In his position, Volkman works with a lot of IT pros. So we asked him a few questions regarding the impact of Apple's lowered pricing on business and IT departments in particular.

Tom's IT Pro: We are particularly interested in how these price drops and the new accessibility of Apple products is affecting the presence of iOS and Apple products in IT environments?

Volkman: iPads and iPhones have been used in IT environments as smartphones getting email.  A few companies have written some apps to use for business purposes, but for now it is mainly a personal product to get email and perhaps taking notes on the iPad.  Lower cost always increases purchases and the added pressure may spur more business apps.

Tom’s IT Pro: What does the influx of employee bought and owned iOS devices mean for the IT pro tasked with managing mobile devices and keeping a company network and data safe? We would think this raises a lot of issues regarding security. 

Volkman: It definitely does.  One of the best pluses for Blackberry Enterprise environments is the security and control elements that the IT staff could manage from a central location.  If Apple wants to truly invade the business world, then providing easy-to-use central management ability is critical.

Tom’s IT Pro:  What does the coming flood of iOS products mean to companies big and small in general? Will there be differences depending on size? You would think some might be overwhelmed while others will welcome having to not purchase mobile products (smartphones and tablets) for their employees. Either way, what's the best way for IT pros to help their organization to get the most out of them without, again, compromising security?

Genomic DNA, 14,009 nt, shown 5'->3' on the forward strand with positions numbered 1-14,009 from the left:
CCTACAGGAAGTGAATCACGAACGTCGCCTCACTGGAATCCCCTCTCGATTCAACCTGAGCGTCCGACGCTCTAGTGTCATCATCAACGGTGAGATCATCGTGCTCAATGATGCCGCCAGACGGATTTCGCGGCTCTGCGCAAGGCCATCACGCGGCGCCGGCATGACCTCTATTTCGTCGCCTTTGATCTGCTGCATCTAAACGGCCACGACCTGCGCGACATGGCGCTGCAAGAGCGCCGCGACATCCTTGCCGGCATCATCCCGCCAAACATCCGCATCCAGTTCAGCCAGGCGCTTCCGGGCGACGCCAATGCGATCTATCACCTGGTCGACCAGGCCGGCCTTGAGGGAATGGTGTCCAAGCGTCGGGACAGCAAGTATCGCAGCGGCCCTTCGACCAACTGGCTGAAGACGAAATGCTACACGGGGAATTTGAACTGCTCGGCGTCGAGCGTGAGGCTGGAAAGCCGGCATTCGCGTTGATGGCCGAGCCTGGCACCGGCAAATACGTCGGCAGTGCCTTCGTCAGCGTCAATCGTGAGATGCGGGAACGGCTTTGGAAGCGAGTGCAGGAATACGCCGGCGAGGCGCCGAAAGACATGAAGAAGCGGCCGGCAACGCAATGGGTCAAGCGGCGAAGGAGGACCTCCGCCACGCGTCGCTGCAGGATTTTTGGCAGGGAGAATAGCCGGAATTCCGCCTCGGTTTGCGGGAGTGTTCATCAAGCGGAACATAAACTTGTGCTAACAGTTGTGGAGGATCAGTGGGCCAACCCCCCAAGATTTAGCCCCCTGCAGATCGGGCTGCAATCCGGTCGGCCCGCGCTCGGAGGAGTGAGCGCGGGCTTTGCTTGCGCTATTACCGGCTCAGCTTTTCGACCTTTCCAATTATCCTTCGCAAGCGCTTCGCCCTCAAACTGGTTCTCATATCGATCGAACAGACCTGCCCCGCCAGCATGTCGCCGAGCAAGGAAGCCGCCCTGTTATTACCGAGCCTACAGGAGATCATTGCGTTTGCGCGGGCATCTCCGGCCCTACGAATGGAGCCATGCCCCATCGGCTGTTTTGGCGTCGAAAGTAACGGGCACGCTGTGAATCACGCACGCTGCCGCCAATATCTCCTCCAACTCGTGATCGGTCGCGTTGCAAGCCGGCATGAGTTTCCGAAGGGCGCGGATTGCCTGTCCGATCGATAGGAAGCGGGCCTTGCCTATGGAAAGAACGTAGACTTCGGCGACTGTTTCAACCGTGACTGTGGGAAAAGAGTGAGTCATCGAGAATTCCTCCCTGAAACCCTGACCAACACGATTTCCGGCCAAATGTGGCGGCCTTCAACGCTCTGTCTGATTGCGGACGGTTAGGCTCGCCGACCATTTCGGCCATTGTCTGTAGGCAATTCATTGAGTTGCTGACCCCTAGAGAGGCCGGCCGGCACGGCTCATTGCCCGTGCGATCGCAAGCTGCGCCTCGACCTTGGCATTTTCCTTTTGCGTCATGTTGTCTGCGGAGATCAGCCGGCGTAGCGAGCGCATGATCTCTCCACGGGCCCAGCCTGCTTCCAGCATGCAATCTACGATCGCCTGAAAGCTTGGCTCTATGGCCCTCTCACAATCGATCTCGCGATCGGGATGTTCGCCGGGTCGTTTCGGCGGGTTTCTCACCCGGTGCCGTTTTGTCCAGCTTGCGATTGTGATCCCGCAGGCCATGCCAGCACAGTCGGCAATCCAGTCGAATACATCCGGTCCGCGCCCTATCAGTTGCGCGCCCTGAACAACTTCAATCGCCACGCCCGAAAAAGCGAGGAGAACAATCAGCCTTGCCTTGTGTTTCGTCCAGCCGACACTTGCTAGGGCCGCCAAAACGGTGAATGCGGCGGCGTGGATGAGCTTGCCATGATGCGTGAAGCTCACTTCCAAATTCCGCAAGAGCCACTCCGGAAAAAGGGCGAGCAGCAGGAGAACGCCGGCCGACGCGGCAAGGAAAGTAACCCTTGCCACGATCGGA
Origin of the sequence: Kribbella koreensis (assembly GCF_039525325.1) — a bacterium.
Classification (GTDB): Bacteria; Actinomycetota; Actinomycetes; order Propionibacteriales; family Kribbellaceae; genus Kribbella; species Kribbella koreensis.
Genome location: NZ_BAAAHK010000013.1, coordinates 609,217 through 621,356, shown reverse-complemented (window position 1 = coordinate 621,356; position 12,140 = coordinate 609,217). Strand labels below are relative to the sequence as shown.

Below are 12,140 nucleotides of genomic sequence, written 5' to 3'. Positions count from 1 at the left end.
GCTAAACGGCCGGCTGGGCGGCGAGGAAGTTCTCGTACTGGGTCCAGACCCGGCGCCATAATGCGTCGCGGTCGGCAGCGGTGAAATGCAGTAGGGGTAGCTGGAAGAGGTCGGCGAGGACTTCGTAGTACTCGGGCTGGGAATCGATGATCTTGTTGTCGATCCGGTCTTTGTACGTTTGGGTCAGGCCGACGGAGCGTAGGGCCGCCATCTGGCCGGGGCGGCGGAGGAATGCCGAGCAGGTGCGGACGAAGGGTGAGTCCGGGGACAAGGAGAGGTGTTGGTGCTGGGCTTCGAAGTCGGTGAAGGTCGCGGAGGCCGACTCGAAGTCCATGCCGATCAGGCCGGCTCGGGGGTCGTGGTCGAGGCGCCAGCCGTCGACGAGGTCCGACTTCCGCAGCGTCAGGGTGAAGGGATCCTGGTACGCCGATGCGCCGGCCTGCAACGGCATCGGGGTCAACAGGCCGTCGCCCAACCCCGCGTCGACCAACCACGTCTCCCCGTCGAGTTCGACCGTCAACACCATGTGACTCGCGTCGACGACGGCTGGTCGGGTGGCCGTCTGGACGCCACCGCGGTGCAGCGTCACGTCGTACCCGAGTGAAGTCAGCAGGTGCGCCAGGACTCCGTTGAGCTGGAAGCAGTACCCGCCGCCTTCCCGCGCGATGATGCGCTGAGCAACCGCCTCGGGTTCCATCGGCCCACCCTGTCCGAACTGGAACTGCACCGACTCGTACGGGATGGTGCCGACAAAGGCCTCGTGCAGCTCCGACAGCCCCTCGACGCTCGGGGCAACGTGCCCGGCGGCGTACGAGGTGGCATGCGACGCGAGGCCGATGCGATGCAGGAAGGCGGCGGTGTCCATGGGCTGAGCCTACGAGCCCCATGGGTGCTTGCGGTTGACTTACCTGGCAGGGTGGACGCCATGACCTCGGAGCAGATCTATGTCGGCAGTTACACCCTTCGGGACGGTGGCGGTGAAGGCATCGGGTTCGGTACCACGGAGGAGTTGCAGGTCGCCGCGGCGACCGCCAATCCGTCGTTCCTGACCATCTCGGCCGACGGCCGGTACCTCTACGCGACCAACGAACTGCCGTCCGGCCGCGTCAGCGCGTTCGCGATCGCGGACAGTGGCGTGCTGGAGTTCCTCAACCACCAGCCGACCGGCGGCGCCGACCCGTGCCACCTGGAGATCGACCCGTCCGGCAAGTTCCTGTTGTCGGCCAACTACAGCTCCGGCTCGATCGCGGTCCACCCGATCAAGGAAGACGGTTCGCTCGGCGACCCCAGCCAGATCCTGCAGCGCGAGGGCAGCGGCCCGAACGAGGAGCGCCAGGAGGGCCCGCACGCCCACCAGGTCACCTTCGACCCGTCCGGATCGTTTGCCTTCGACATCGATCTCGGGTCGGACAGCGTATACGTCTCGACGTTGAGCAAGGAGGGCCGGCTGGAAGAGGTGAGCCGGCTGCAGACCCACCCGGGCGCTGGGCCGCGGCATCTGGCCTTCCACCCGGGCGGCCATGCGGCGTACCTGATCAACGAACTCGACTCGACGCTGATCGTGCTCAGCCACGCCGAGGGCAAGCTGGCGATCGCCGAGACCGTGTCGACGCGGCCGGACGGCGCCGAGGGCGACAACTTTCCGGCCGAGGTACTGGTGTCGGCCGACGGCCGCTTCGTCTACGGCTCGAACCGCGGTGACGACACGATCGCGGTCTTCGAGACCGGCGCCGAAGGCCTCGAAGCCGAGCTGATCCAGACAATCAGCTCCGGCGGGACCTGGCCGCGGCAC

Volkman:  For the most part, IT pros will utilize the ActiveSync email capabilities.  Larger staffs may create secure business apps that work on the platform.  The majority will wait until there are better central management capabilities.

Tom’s IT Pro:  What impact is this having on other platforms, including RIM Blackberry and Android? Android is number one now, right? But it's been far more susceptible to malware and fragmentation. Both of which aren't very enterprise-friendly. As for RIM, do you see any chance for them to getting back in the game?

Volkman:  In my estimation, Blackberry needs to pick it up and get the Playbook more attractive.  Apps are the key to portable devices and Blackberry is not quite at the perceived level of Apple or Android.  Blackberry needs to change their image of solid yet somewhat boring devices.

Android has the issue of not controlling the hardware as does Apple and Blackberry; therefore, consistency will be its major hurdle.  In my household we have four Android devices and all work differently to silence the ringer or get to the apps.  Simple things should be consistent across all devices.

James Alan MillerJames Alan MillerJames Alan Miller is Managing Editor of Tom's IT Pro. He is a veteran technology journalist with over seventeen years of experience creating and developing magazine and online content. Founding editor of numerous business and enterprise computing sites at the internet.com network, James headed up the After Hours section at PC Magazine, as well as hardware and software sections of various Windows publications.